I wasn’t convinced that personas had made a comeback until I started to look beyond the research community. Then I noticed a few interesting posts: Other professionals, including growth advisors and founders, are using ChatGPT to speed up the work of understanding users by asking the software to create personas based on existing data. 
AI-generated personas
There’s another reason personas are top of mind: Our new fascination with the potential applications of ChatGPT, combined with the endless quest to make doing research “easier” and “faster.”
For example, Katya Sivkova recently posted about “Using AI for your personas and Jobs to Be Done Research.” She provides a step-by-step guide to streamline the process with the help of ChatGPT. She suggested using a prompt to improve a framework she’s already considered, asking it to provide her client with clear instructions on research set-up, questions, and analysis, including grouping interview questions per topic to ease the interviewing process. Then she used to synthesize the resulting interview data. Finally, she returned to ChatGPT to request a “vivid” persona description. 
Another recent example was posted by Kwadwo “Kocho” Swiatecki Adu, who used ChatGPT to create a buyer persona and ads for a fictive headphone brand. His process is fascinating to read about: Using specific prompts, he had the AI do market research into popular Generation Alpha lifestyle brands, create a table that was populated in steps by the brands, their description, their level of popularity, their annual revenue, their website, Instagram URL, and the location of their headquarters. Then he asked for a sentiment analysis of specific Instagram posts to reverse engineer the persona the company is trying to reach. This information was also generated in a table. Finally, he asked ChatGPT to create personas with descriptions and create an Instagram ad for each persona. 
These are fascinating examples of how to use AI tools to speed up our work. But let’s keep in mind: the artifacts AI tools produce for us are only as good as the data that goes in. These examples show the tool’s power—but the power of critical thinking and sense-making remains in the researcher’s mind. This is especially true for artifacts like personas, which can have a powerful influence on how we make user and customer experience decisions at our companies.
The final word
Let’s bring back research-guided personas, absolutely! But researchers: this is your time to shine. Whether you’re creating personas from scratch or attempting to improve existing ones lacking in evidence-based creation or trying to produce this research artifact quicker with AI tools like ChatGPT, you have a vital role to play here.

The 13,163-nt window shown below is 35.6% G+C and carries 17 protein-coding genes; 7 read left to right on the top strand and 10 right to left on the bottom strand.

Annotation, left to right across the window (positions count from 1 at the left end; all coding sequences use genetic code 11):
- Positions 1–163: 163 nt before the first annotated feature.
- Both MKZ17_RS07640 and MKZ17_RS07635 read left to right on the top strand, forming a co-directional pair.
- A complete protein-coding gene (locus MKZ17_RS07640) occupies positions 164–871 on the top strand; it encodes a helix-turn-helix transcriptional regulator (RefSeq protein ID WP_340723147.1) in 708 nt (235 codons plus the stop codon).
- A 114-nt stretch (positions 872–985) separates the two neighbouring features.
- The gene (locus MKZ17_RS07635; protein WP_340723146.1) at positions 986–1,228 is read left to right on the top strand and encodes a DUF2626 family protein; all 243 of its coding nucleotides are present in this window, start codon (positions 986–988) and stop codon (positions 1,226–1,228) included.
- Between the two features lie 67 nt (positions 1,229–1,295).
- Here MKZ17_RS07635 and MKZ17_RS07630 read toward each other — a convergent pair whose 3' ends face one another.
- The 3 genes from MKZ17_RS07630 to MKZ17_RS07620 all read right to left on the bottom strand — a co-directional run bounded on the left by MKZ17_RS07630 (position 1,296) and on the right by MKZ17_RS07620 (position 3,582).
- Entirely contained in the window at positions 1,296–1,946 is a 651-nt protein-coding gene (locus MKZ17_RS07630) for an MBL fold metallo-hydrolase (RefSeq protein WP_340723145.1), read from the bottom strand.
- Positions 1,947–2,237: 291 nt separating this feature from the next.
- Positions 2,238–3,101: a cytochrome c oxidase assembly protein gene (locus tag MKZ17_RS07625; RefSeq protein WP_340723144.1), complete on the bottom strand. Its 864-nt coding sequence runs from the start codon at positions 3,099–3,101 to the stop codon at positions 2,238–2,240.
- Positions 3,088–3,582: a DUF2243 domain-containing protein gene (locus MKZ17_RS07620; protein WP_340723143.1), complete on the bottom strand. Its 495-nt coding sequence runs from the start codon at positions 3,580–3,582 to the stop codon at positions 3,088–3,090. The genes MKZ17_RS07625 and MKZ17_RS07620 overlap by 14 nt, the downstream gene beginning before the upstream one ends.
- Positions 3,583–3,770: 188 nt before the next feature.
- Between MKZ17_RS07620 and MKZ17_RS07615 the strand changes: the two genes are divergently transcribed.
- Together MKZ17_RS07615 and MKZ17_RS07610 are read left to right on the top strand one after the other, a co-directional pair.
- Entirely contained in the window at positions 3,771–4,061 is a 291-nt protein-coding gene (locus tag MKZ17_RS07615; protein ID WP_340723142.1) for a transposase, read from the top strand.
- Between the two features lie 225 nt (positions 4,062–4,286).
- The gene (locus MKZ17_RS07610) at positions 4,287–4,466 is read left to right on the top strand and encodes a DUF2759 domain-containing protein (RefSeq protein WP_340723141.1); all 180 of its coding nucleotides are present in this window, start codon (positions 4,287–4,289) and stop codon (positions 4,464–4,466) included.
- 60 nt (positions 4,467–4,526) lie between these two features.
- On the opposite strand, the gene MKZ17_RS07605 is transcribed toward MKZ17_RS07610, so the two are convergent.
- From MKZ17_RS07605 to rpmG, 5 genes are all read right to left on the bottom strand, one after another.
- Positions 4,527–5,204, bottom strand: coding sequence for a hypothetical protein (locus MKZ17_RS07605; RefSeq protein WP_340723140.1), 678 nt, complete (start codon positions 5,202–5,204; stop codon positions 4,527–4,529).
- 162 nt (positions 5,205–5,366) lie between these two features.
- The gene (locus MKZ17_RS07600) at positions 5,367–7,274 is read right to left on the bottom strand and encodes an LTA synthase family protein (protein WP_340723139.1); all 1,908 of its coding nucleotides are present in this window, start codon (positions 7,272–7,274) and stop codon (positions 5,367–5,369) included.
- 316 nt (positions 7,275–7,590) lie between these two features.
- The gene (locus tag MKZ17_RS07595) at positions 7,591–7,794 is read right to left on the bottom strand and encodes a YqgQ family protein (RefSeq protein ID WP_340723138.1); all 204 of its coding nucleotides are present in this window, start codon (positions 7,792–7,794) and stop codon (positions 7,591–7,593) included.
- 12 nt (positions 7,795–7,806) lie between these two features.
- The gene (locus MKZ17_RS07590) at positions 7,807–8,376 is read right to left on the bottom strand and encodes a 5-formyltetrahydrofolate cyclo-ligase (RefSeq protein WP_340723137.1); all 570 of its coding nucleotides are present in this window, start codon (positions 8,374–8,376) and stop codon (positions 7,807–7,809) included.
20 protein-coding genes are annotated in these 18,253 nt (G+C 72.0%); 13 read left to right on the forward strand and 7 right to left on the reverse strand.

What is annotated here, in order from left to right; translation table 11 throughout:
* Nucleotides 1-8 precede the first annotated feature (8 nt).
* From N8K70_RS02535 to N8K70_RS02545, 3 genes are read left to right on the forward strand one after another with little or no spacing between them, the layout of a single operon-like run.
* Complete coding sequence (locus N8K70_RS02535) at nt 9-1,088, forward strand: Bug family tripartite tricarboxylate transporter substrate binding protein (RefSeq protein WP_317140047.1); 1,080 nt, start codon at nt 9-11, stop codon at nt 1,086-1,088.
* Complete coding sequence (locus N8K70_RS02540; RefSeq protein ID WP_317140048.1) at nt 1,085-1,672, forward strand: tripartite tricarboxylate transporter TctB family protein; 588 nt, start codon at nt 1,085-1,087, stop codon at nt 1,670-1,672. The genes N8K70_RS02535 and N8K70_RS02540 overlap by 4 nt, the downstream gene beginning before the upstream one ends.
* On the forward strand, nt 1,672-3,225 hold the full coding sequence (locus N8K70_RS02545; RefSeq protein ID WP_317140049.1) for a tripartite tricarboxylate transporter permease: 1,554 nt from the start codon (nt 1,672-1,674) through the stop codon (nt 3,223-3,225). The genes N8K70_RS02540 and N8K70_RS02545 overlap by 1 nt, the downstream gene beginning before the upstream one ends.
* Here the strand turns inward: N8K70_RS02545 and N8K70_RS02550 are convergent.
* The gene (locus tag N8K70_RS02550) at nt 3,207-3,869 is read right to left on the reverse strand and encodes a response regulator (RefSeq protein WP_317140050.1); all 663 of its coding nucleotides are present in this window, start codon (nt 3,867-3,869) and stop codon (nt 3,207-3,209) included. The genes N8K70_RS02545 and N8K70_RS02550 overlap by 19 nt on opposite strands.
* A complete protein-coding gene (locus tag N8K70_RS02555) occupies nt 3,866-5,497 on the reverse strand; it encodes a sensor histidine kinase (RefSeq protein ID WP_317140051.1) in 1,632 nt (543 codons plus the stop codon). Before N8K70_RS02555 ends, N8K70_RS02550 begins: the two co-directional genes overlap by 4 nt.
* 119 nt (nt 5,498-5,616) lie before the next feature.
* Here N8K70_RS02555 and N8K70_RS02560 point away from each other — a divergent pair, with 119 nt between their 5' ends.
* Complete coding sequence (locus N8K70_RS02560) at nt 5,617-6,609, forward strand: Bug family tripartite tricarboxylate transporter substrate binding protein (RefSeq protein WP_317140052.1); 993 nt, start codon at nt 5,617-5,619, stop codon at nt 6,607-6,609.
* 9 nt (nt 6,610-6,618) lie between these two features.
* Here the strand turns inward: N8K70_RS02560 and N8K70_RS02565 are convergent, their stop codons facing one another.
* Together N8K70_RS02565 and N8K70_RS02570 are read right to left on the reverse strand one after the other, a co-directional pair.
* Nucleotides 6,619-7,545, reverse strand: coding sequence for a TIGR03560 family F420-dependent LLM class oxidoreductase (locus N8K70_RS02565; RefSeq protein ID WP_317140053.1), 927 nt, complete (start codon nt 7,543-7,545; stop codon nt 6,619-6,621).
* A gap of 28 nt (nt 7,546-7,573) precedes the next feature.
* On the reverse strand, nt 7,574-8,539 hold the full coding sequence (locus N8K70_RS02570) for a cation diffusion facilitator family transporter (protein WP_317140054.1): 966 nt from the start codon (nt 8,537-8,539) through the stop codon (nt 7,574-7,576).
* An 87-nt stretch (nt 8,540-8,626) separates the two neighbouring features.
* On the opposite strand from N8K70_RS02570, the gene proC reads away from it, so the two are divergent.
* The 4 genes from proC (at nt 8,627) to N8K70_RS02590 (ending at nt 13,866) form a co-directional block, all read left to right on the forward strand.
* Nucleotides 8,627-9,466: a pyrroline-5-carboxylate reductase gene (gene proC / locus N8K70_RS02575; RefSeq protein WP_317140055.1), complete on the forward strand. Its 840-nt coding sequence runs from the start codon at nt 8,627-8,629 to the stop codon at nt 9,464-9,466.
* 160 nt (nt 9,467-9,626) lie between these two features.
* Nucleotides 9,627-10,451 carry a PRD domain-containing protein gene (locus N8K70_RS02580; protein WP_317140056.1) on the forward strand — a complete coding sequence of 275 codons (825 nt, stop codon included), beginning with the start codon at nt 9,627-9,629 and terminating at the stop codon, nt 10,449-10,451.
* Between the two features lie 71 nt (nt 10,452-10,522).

The challenge with any research artifact is dedicating time to create, update, and advocate for it. 
With creation, ensure the rigor of your research work—AI tools may speed the summary of relevant text, but it needs to be checked for accuracy. Ensure the insights used to create personas are robust and the personas reflect the reality of your users. If not, they can do more harm than good. Not only could they hurt your business, but they could also damage your reputation as a researcher. 
In terms of updating, make sure to revisit them—your stakeholders will know they aren’t seeing an accurate representation of what’s happening today. NN/g has a great article on viewing personas as living documents and how to design them to evolve
Finally, personas won’t work if they sit on a shelf after they are created. You will need to advocate for their inclusion in decision-making processes—better yet, to speed up inclusion, get your stakeholders involved from the beginning. Check out this article from NN/g about common pitfalls that cause personas to fail and how to avoid them.
Ready to get started? Dr. Nick Fine recorded an excellent talk at UX Live 2018 called Creating Data-Drive Personas that Perform, where he walks you through the process. This is an excellent place to begin if you’re ready to take on this challenge. Good luck!